And a couple of years earlier, freshman phenom Andrew Wiggins was named to all but one of the major preseason All-American teams, but Wiggins, despite having a better season than he gets credit for, wound up a consensus second-team All-American by season’s end.

Azubuike and Dotson earned that same distinction after KU’s most recent season, and those two were ranked No. 8 (Azubuike) and No. 12 (Dotson) by The Associated Press in the 2019-20 preseason All-American voting.

At the time he wrote it, Gasaway was still waiting to hear whether some of the top players in college basketball would return to school or turn pro.

Nearly all of them have since decided to enter their names into the NBA draft pool for 2020, paving the way for Garrett to enter his senior season as a preseason All-American.

Not surprisingly, Gasaway is basing his ranking on Garrett’s reputation as one of the nation’s best defenders.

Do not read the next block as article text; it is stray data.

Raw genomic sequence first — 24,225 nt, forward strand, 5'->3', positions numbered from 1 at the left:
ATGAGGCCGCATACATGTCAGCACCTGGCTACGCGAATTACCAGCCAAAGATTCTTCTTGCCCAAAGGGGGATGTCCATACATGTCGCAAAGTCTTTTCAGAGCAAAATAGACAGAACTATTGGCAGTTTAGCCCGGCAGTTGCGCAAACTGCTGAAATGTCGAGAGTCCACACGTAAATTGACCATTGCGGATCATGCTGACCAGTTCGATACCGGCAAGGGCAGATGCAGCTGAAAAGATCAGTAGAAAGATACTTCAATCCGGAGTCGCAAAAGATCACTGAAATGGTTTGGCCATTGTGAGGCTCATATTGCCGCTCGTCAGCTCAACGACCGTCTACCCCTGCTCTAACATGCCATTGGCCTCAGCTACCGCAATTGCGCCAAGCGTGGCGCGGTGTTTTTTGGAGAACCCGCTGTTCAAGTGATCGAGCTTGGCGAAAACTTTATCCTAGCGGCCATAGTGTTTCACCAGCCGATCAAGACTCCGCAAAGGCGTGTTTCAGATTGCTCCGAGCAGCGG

“Your national defensive player of the year has a knack for blowing up whatever play the opposing offense thinks it’s about to execute,” Gasaway wrote. “Indeed, you can make a case that Garrett is one of the best collegiate defensive players under 6-foot-6 since Marcus Smart.”

But Gasaway is at least aware that the potential exists for Garrett to be a much better offensive player than he has shown throughout his first three seasons with the Jayhawks.

So much of it will come down to his ability to knock in shots from the outside. But Garrett’s a smart enough player — and always has been — to take what’s there and work to position himself for the scoring opportunities that best fit his game.